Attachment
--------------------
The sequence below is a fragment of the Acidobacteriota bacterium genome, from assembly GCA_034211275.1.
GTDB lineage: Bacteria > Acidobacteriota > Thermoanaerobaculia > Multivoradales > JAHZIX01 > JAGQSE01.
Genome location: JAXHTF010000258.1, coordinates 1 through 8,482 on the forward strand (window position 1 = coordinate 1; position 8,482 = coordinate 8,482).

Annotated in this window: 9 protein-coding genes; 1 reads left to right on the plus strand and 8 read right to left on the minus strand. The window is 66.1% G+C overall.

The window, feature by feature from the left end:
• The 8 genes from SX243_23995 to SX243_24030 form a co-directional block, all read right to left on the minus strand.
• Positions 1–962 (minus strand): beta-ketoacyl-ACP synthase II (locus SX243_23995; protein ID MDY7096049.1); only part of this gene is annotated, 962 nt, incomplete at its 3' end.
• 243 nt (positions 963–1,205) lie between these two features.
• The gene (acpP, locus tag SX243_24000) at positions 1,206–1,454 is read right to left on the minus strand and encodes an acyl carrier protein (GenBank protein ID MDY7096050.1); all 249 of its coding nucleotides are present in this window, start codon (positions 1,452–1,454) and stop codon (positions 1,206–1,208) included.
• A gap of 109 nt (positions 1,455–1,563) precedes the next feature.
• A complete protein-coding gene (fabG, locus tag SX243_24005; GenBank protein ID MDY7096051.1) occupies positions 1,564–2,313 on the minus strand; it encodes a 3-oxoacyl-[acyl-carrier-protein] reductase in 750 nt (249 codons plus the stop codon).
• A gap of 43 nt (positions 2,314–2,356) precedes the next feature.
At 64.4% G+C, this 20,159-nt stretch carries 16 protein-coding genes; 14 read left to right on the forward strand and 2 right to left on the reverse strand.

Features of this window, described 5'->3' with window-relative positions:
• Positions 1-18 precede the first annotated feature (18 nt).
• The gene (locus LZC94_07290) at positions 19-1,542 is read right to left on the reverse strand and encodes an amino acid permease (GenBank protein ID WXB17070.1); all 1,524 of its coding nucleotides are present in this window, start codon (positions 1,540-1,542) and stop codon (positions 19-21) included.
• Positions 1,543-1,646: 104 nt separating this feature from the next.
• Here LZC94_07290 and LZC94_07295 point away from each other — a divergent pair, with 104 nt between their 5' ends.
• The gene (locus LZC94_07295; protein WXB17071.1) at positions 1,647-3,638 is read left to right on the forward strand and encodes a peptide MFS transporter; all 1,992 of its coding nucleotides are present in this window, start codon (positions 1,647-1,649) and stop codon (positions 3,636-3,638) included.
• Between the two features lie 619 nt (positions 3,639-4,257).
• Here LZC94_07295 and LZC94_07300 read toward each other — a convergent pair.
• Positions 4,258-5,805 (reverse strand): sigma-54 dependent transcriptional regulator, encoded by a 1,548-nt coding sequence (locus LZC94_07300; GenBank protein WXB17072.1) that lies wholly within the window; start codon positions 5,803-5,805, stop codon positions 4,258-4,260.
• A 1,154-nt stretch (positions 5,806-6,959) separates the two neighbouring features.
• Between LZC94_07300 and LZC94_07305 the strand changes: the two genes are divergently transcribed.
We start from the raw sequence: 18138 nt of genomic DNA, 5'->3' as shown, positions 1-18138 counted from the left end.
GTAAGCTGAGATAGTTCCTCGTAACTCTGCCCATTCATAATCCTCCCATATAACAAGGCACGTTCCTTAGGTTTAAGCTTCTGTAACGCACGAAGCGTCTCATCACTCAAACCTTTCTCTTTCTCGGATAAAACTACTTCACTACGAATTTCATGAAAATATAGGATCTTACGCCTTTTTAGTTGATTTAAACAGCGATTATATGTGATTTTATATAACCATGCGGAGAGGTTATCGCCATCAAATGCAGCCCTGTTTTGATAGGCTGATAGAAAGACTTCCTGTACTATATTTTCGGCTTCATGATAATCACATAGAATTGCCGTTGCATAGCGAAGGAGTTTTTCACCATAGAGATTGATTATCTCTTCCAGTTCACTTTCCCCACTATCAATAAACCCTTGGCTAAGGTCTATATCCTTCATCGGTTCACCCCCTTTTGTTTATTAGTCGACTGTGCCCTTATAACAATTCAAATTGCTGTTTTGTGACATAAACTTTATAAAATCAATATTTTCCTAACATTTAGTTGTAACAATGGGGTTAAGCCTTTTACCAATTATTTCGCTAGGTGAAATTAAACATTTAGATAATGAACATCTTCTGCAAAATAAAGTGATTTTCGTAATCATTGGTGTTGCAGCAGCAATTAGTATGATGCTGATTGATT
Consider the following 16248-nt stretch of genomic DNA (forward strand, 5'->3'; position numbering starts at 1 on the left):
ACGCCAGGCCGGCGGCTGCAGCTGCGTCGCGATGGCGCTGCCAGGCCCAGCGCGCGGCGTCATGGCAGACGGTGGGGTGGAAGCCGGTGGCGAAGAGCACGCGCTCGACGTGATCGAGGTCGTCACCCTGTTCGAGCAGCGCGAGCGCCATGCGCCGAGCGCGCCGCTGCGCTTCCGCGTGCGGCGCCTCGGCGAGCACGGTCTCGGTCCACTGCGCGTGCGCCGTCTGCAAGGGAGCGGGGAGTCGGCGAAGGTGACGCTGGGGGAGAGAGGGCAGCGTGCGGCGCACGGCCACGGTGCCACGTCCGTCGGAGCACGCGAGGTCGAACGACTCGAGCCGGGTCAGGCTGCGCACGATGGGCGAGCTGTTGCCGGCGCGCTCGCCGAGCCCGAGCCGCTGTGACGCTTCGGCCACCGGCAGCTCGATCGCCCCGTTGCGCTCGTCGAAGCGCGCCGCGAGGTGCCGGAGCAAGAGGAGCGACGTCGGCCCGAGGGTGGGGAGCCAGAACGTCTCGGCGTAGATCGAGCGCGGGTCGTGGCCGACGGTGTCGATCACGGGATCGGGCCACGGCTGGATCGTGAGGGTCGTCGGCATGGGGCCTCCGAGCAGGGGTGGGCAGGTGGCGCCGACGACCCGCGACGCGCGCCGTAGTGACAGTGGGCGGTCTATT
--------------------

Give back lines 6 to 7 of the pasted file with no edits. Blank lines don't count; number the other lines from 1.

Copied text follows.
• The 8 genes from SX243_23995 to SX243_24030 form a co-directional block, all read right to left on the minus strand.
• Positions 1–962 (minus strand): beta-ketoacyl-ACP synthase II (locus SX243_23995; protein ID MDY7096049.1); only part of this gene is annotated, 962 nt, incomplete at its 3' end.